Criminal Justice Policy Making: Federal Roles and Processes
Barbara Ann Stolz  More Info

Although not required for this course, the book description of Criminal Justice Policy Making: Federal Roles and Processes says, “The how and why of criminal justice policy making is frequently overlooked in criminal justice texts. Stolz fills that gap with this reader, which introduces students to the study of criminal justice policy making at the federal level by drawing on the discipline of political science. Each chapter includes: BL academic and government publications that acquaint the reader with federal criminal justice policy-making structures and processes BL criminal justice policy-making issues related to each branch of government BL one or more political science frameworks, used to explain how governmental structures and processes affect criminal justice policy.”

Justice Administration: Police, Courts, and Corrections Management (5th Edition)
Kenneth J. Peak  More Info

According to the book description of Justice Administration: Police, Courts, and Corrections Management, Fifth Edition,  it “is the only single-author book of its kind: exploring administration from a systems perspective and examining the organization, operation, personnel roles, functions, issues and practices of the police, courts, and corrections. Drawing on the author’s 35 years of experience, the text offers an authentic and unique real -world perspective. This revision incorporates more than 30 case studies, discussions of future considerations, articles from Law Enforcement News and a new chapter on terrorism and homeland defense. Updated material addresses topics such as the Prison Litigation Reform Act, probation-police partnerships, computer crime and probation, and new technologies.”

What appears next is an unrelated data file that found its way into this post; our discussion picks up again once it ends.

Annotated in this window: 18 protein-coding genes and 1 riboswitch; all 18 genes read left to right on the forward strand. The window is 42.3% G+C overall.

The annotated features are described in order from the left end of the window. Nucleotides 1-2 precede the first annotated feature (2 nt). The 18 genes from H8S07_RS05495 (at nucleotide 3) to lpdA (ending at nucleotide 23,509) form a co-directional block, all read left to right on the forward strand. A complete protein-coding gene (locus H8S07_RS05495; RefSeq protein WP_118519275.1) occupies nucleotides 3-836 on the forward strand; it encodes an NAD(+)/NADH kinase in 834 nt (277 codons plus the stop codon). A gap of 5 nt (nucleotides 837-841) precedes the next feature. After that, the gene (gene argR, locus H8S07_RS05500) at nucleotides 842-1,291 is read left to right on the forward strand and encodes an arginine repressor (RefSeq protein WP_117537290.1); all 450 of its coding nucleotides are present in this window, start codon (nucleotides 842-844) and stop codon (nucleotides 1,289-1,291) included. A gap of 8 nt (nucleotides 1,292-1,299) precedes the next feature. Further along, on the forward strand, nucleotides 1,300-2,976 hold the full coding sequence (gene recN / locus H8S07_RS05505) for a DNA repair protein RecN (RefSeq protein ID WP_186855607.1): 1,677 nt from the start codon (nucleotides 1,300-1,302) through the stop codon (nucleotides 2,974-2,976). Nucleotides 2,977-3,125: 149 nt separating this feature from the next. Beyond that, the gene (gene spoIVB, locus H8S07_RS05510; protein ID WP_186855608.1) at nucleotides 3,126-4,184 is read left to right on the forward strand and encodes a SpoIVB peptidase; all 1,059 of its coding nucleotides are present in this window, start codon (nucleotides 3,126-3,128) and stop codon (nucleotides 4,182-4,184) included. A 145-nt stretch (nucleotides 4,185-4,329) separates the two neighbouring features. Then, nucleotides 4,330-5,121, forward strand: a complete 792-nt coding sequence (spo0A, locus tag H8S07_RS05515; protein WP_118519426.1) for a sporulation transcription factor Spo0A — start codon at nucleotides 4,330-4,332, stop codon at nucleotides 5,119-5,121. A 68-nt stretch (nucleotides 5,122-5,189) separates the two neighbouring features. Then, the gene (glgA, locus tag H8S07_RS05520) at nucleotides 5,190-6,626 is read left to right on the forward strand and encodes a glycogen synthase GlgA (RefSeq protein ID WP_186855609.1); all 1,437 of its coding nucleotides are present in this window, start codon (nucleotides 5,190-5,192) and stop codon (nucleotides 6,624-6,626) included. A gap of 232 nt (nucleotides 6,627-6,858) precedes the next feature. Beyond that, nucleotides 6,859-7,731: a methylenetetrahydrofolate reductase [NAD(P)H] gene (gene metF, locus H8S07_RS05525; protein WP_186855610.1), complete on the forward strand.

A good criminal justice degree will examine all aspects of criminal justice policy.

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Department of Criminal Justice

 Public Policy and Practice in Criminal Justice

CRJU 405

California State University, Fullerton

Spring 2006


General Information:


Instructor:                    Raymond E. Foster, MPA

Day/Time:                  Monday 7PM to 9:45PM

Location:                     MH 464

Office Hours:                Monday, 4PM to 6PM

Office Location:          UH541

Office Telephone:       (909) 599-7530

Email:                          raymond@hitechcj.com

Main Website:              www.hitechcj.com



Course Objectives:


This course is designed to familiarize students with criminal justice policy by providing an overview of the formation, implementation, quantitative and qualitative evaluation, and ethical aspects of policy making in the criminal justice system.  The course will examine policy in the context of intentions, outcomes and consequences.  Moreover, the course will focus on contemporary and historical issues as a means for examining the various components, methodologies and outcomes.


Learning Goals:


Students will be able to


1.      analyze the context of criminal justice policy making by examining the function of various political, economic, legal, and social influences.

2.      identify points of permeability between the components of the criminal justice system.